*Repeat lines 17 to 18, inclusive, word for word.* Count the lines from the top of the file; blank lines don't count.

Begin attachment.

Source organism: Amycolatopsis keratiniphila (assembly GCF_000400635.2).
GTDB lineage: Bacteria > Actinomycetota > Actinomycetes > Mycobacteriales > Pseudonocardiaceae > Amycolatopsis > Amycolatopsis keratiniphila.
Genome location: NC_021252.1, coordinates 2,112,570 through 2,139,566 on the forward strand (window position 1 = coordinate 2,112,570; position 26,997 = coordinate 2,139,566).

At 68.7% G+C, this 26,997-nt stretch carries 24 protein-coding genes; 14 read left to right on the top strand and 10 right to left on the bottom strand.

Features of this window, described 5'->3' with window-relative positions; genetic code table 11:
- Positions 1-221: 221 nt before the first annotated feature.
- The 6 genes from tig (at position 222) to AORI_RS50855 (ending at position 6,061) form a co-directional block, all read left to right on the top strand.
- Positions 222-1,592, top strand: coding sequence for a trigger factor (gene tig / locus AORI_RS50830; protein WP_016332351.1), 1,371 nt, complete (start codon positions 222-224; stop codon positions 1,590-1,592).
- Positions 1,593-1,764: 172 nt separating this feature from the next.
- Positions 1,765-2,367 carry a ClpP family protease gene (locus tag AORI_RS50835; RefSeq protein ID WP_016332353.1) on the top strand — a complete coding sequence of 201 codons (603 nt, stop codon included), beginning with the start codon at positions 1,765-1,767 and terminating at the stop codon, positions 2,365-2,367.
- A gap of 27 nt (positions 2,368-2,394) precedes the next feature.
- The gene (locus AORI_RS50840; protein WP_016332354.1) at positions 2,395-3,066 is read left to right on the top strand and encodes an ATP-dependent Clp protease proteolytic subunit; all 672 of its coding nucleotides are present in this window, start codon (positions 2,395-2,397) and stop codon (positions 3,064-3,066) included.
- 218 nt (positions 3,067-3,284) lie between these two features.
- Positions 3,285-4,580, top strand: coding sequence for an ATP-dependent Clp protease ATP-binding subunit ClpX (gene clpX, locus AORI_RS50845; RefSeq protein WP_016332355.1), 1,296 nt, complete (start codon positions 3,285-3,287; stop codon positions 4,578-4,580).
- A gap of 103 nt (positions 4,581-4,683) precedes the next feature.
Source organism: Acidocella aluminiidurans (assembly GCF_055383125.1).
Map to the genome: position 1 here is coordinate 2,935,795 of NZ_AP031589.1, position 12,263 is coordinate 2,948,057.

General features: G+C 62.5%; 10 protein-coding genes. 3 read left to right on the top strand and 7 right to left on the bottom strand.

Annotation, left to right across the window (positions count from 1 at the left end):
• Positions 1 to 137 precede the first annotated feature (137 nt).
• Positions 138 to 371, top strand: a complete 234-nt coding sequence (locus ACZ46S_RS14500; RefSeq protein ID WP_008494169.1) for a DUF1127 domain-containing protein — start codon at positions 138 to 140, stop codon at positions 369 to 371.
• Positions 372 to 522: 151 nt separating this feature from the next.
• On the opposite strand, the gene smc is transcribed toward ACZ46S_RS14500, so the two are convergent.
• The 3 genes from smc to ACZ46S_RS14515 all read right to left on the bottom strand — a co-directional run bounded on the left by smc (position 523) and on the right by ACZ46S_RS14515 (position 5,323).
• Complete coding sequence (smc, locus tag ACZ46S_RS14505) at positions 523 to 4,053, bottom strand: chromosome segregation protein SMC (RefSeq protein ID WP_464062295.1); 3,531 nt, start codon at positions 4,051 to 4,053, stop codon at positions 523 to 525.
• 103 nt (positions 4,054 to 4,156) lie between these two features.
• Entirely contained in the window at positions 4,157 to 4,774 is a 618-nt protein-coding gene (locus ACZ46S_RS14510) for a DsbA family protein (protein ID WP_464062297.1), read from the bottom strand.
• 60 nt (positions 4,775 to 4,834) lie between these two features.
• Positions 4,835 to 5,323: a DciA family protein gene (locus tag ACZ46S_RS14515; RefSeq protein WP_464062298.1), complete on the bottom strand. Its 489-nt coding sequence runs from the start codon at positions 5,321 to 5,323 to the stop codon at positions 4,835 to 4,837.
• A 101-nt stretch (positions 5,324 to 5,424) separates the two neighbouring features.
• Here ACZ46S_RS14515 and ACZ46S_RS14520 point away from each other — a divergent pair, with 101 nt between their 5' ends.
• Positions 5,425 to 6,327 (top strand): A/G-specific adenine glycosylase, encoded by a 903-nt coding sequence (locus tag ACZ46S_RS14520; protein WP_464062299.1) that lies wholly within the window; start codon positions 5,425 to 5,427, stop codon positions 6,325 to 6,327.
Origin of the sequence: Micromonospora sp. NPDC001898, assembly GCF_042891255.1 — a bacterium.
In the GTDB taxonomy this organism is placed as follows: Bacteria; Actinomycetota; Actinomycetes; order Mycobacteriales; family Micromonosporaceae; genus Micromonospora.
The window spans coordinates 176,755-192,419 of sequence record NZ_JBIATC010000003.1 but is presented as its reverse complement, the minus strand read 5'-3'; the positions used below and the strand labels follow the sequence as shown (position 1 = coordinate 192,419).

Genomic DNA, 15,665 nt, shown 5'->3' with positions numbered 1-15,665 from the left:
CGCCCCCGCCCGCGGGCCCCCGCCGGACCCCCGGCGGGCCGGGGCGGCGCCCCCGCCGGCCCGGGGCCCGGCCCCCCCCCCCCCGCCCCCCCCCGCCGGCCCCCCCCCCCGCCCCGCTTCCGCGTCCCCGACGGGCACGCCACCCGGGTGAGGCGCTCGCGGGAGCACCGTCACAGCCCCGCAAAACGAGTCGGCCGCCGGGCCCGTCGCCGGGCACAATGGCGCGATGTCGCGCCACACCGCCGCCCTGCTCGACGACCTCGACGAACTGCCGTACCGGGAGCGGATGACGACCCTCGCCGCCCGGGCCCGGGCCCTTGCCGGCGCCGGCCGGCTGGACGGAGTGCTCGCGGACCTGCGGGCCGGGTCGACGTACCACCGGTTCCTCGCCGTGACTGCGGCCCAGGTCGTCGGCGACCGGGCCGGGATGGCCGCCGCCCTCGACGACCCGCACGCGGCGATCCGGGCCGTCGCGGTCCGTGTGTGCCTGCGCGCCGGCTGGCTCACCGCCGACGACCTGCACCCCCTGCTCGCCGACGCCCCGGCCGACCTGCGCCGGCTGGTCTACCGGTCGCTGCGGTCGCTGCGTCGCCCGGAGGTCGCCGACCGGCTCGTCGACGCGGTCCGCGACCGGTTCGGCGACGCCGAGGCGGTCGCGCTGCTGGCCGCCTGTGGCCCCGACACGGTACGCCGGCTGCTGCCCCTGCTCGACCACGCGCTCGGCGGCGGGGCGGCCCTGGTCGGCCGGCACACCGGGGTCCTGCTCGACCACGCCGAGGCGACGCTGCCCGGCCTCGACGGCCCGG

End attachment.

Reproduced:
Map to the genome: position 1 here is coordinate 2,935,795 of NZ_AP031589.1, position 12,263 is coordinate 2,948,057.

General features: G+C 62.5%; 10 protein-coding genes. 3 read left to right on the top strand and 7 right to left on the bottom strand.